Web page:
Lovers Lane
In The Flesh

Cover Story: Trans-Siberian Orchestra • A Quarter Century of Christmas

| November 30, 2023

 

Trans-Siberian Orchestra (Bob Carey)

If you still haven’t experienced the Trans-Siberian Orchestra’s annual winter holiday show, you should seriously consider adding it to your bucket list.

The TSO traveling holiday rock opera is a multimillion-dollar act that has grown exponentially since the band’s inception, making it one of the biggest-grossing concert bands in the US. In true holiday-giving fashion, $1 of each concert ticket sold goes to local and national charities. To date, the band has donated a total of $12 million.  TSO germinated into the dynamic act that it is today out of the progressive/power metal band Savatage’s song, “Christmas Eve (Sarajevo 12/24),” which appeared on the band’s 1995 Dead Winter Dead album. 

According to then Savatage guitarist and current TSO guitarist/musical director Al Pitrelli, none of the band members could predict how much a single song, “Christmas Eve (Sarajevo 12/24),” would take off. “Paul (O’Neill) explained to me that it’s a story about a cellist playing classical music in the town of Sarajevo protesting the bombing raids in the (Bosnian) War that was going on,” Pitrelli explained during a recent phone interview during a break from production rehearsals for the upcoming The Ghosts of Christmas Eve: The Best of TSO and More tour 2023. “I felt the story was so special and so deep that I just started noodling with that opening ostinato that we put “God Rest Ye Merry Gentleman” over the top of it and then played through the song. To be honest with you, I thought that was going to be the end of it; who’s gonna listen to a heavy metal Christmas song? But in November of ’95, it got in the hands of a couple of DJs in America who played it accidentally, and the phone lines lit up, and it was the number one song in America right until the end of the holiday season.”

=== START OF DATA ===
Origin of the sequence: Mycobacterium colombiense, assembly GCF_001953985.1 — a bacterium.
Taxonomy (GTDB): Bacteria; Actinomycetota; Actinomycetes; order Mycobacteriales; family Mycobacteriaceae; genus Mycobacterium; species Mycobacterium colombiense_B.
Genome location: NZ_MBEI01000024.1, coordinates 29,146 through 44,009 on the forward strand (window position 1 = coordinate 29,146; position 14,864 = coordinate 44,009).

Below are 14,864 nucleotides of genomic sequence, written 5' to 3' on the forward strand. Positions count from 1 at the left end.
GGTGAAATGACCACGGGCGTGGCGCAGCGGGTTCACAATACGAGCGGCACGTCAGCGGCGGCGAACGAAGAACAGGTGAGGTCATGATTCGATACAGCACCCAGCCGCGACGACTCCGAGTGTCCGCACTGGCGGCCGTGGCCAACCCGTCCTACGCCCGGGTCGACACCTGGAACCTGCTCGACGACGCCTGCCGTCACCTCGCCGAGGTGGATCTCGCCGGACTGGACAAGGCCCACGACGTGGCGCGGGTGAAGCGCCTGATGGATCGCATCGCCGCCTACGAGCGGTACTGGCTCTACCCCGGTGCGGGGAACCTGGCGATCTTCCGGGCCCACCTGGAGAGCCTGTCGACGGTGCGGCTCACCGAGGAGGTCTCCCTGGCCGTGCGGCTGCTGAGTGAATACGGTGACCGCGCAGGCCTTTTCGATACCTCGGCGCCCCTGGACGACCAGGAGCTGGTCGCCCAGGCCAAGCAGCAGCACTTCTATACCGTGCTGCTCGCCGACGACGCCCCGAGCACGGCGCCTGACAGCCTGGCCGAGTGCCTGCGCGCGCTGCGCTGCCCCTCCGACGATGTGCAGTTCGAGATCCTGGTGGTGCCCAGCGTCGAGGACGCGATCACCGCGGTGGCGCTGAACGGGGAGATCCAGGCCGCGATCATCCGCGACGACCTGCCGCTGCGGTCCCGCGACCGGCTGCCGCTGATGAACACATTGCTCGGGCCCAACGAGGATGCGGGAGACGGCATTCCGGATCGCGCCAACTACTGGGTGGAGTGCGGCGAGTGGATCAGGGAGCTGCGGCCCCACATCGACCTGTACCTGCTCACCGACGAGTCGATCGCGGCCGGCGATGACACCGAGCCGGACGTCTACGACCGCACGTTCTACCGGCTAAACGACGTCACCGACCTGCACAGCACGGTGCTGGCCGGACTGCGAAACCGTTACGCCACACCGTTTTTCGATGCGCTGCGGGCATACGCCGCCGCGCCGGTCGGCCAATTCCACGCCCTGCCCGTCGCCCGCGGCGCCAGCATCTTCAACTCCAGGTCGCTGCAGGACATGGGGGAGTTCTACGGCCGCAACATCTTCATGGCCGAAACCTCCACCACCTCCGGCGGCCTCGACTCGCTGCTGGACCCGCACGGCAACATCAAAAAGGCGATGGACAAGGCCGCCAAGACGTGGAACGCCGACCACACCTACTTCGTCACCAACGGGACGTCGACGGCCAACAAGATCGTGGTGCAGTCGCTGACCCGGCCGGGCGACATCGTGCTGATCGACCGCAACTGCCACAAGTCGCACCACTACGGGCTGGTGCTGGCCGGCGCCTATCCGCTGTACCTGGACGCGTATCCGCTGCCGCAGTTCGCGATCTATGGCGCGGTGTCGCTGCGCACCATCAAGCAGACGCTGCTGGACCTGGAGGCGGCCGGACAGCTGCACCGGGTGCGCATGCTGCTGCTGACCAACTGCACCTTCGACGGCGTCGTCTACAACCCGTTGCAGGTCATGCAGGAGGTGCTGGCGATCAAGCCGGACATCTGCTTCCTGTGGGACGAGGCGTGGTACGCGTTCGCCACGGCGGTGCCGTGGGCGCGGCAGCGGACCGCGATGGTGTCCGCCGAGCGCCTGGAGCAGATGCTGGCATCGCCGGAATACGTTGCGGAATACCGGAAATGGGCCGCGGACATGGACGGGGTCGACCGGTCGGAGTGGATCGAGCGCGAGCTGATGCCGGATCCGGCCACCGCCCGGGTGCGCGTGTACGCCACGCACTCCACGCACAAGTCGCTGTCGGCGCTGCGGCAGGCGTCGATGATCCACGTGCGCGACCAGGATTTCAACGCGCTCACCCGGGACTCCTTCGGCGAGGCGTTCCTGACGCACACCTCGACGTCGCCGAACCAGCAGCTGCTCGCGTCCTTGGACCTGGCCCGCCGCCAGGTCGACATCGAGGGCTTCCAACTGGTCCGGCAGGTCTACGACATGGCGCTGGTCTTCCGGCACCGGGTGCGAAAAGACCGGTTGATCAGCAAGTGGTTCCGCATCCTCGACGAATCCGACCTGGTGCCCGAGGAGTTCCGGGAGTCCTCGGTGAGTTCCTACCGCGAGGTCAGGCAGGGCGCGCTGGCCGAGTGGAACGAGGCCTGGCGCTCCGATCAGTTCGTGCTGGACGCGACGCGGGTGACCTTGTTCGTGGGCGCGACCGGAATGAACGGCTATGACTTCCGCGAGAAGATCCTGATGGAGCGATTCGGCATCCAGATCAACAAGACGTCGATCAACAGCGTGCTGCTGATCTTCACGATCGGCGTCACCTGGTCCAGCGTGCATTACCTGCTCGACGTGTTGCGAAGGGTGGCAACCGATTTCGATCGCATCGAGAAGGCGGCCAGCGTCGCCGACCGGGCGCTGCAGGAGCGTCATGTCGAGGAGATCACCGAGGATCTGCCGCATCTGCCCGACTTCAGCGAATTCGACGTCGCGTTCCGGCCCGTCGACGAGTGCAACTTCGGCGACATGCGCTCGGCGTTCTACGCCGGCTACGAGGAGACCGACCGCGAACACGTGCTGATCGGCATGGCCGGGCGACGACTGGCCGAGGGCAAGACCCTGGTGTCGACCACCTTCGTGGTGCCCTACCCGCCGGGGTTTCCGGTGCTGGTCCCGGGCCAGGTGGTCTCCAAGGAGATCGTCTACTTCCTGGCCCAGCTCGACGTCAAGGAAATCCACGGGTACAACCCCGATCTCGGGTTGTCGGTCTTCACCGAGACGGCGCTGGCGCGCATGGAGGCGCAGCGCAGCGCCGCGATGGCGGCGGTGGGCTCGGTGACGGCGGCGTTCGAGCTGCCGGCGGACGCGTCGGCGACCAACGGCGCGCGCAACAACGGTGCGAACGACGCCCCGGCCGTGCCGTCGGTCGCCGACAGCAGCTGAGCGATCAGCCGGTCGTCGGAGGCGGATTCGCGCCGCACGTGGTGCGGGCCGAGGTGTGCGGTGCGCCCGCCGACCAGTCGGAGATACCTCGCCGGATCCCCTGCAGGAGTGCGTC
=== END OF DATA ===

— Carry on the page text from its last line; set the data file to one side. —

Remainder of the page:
The instrumental track got everyone’s attention and ignited the spark that led to the late producer/composer/writer O’Neill (R.I.P. 2017), Savatage vocalist Jon Oliva, Pitrelli, and keyboardist/producer Robert Kinkel to form the creative core of TSO in 1996 after the Savatage album was released. “Paul said he was going to write an entire record around this long piece of music, and he was going to call it the Trans-Siberian Orchestra,” Pitrelli remembers. “Twenty-eight years later, we are still talking about it. It’s bigger than it was. It’s more relevant than it was. It’s more important, and people have fallen in love with it and made it part of their holiday tradition.” 

The demographics of a TSO audience are one of the most diversified of any band in recent times, as generations of fans of different ages and tastes in music show up consistently to TSO shows every year. TSO’s popularity rapidly exploded during its first four years of formation; by 2000, the band split into two camps with an East and a West lineup, enabling the musicians to perform simultaneously in two cities, sometimes two shows daily.

TSO’s 1996 debut album, Christmas Eve and Other Stories was an immediate success and became one of the biggest-selling Christmas albums in the US. “Christmas Eve (Sarajevo 12/24)” also appeared on this album. “(There was) no preconceived idea or anything,” Pitrelli says about the debut album’s creation. “Paul just knew exactly what he wanted, and the four of us would be sitting in the room, and we’d just toss ideas around, being musicians. We recorded the record, and the next thing you know, it sold 4 million copies. We did another record and that sold a couple million copies, and then we did the movie that Hallmark picked up.”

Both TSO and Savatage coexisted together for a few more years, with Savatage releasing its last full-length album, Poets and Madmen, in 2001. However, due to the increasing popularity of TSO and his own solo project—Jon Oliva’s Pain—Oliva decided to put Savatage on hiatus in 2002. “I think it just became an overwhelming situation to maintain both bands,” Pitrelli states. “In the beginning, we were doing TSO records, and there was no tour. I used to joke with Paul, saying, ‘I feel like we’ve become the Steely Dan of Christmas.’ We were making records and selling millions of them, but we never played a live show. So, we could do the record, put it out, do a Savatage record, do a Savatage tour. It made sense. But by the time this thing started kicking in — I’d say by 2001 or ’02 — it became so overwhelmingly full-time. It wasn’t a conscious thought. It was like, ‘This thing’s really exploding, so let’s focus on this right now.’”